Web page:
2009 Toyota Corolla Repair and Maintenance
A guide to problems, costs, maintenance and repair for your 2009 Toyota Corolla
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2009 Toyota Corolla ProblemsCheck Engine Light Due to EVAP System
The Check Engine Light may illuminate due to an evaporative emission (EVAP) system fault. Our technicians tell us these EVAP system faults can be difficult to diagnose but it is not uncommon to find a failed charcoal canister or a loose or worn gas cap.
If the engine will not crank over, the most common problem is the starter. These will tend to go out at about 100,00-125,000 miles. Sometimes it is only the starter solenoid, but often the complete starter (including solenoid) needs to be replaced.
At higher mileages, (125,000-150,000) the automatic transmission may not shift correctly. This can be caused by the throttle position sensor being out of adjustment or a shift solenoid needing to be replaced. Typically the transmission does not need to be completely overhauled.
2009 Toyota Corolla QuestionsHow often do I change the brake sensor (2 answers)
200K on engine. about the last 50K the idle has been low and rough very intermittent but getting worse. Took it to dealership they check compression and said number 4 cylinder was bad, authorized a valve job...said they could not do a valve job walls to thin!! purchased a engine with 60K and them...
2009 Toyota Corolla RecallsDriver's Door Power Window Switch Overheats And Melts
The driver's side power window master switch may lack enough proper lubricant to protect the sliding electrical contacts of the switch. This can cause a short circuit of the switch, leading to overheating and melting of the switch. Dealers will inspect the switches and apply lubricant to them if no abnormality is found. If a problem is found, the switch circuit board will be replaced. These inspections and repairs will be performed free of charge to resolve the concern.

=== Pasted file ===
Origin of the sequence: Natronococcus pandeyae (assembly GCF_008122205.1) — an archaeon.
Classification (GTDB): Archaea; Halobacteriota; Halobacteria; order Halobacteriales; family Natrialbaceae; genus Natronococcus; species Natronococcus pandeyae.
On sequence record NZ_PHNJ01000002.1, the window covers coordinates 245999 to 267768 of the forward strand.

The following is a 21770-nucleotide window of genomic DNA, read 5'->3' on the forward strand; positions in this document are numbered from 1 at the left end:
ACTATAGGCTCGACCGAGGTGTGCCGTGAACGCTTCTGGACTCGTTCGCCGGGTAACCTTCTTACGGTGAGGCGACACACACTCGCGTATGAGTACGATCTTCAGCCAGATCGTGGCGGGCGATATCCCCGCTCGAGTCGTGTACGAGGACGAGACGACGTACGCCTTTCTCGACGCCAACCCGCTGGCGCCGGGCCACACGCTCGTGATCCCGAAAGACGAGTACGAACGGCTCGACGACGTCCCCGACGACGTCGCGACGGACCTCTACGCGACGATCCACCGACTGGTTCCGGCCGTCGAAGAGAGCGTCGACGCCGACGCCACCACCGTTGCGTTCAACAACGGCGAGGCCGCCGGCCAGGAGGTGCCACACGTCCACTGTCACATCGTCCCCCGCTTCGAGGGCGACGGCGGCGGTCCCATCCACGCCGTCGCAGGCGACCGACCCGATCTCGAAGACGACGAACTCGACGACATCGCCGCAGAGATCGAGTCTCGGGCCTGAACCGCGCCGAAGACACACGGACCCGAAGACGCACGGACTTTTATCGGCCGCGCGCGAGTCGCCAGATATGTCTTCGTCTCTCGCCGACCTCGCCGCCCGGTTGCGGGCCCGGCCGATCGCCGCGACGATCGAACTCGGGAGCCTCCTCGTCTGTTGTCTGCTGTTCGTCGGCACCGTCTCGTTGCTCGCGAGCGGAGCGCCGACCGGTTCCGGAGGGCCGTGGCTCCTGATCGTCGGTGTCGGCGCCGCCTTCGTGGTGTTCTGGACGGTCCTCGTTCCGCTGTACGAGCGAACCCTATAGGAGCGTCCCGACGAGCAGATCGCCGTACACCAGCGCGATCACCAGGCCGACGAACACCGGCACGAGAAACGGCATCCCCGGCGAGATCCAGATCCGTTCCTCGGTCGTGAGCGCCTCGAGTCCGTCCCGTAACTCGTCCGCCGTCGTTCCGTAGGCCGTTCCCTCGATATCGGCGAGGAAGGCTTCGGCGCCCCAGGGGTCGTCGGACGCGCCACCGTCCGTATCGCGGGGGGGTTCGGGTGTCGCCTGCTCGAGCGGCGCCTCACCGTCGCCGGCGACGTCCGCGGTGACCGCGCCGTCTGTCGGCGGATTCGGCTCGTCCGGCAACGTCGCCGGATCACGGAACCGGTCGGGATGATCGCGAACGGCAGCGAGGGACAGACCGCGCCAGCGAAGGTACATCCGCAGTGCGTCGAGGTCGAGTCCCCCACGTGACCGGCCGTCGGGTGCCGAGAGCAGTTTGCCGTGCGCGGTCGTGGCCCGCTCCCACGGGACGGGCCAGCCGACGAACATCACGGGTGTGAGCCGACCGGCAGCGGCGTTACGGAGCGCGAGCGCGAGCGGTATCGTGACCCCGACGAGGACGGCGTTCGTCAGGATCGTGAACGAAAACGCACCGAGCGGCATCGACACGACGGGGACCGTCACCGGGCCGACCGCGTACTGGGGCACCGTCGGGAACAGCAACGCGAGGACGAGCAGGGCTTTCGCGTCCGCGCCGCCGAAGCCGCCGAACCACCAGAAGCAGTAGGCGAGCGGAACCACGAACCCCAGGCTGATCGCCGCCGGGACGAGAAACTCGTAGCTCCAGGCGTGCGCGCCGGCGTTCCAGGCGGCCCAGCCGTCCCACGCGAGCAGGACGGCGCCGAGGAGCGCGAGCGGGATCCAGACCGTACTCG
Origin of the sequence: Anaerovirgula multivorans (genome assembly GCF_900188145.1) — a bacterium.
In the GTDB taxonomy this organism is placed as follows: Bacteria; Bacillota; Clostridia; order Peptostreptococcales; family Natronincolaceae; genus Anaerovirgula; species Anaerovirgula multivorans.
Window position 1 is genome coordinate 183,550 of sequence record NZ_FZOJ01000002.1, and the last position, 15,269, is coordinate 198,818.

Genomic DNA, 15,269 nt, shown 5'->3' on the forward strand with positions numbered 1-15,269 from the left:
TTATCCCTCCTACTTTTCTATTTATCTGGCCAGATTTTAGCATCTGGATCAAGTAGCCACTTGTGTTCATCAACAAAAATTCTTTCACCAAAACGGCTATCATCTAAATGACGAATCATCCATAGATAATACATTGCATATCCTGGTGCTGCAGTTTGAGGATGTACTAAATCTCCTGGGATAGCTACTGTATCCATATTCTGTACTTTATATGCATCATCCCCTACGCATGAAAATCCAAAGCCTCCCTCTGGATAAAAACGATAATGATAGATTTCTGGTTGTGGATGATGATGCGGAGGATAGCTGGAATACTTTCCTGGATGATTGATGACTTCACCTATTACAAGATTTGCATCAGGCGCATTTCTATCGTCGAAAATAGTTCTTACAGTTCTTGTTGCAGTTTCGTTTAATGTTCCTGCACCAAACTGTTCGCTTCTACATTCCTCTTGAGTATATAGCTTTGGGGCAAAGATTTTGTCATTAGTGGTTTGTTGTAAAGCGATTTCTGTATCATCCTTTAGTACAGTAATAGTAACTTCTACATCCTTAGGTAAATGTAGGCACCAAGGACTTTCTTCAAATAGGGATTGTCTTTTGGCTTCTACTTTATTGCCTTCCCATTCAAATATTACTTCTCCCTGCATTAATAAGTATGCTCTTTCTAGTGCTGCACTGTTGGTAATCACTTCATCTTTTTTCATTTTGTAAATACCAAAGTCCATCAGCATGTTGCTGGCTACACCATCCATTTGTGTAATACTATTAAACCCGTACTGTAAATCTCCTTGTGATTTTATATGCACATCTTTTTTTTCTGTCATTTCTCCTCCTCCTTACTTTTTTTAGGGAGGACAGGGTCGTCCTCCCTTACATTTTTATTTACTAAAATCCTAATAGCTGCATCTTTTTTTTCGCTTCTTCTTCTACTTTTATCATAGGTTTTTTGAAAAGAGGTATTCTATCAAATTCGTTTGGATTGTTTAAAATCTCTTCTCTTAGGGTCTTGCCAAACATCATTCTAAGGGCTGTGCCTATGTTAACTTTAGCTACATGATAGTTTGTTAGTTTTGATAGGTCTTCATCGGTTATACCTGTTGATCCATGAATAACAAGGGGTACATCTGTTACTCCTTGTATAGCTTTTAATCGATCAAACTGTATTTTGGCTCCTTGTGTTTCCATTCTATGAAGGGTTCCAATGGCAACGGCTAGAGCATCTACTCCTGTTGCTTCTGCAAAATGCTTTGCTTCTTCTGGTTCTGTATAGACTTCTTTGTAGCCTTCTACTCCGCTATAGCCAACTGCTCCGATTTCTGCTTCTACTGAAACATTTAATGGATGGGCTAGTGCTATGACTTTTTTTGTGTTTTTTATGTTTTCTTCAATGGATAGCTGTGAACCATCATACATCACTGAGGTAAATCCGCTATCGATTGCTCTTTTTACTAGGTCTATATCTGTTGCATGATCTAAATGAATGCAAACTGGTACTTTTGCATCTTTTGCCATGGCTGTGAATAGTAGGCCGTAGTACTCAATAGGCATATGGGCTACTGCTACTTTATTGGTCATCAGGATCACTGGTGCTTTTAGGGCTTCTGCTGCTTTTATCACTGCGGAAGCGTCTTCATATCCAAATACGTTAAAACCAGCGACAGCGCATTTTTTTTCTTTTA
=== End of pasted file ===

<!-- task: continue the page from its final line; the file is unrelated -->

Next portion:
The steering column assembly contains electrical connections for the driver's airbag, commonly called the "clock spring". This spiral cable assembly includes a Flexible Flat Cable (FFC). Due to the shape and location of the FFC's retainer, the FFC could become damaged when the steering wheel is turned. If the FFC is damaged, the driver's airbag could be deactivated. The failure of the driver's airbag to deploy when required increases the risk of injury to the driver. When the parts are available, dealers will replace the spiral cable assembly to correct this concern.
Toyota and General Motors are recalling certain models because the power window master switch assembly in some of these vehicles was built using a less precise process for lubricating the internal components of the switch assembly. Irregularities in this lubrication process may cause the power window master switch assemblies to malfunction and overheat. This could result in the switch melting or possibly catching fire. Dealers will inspect and repair or replace the master window switch as necessary.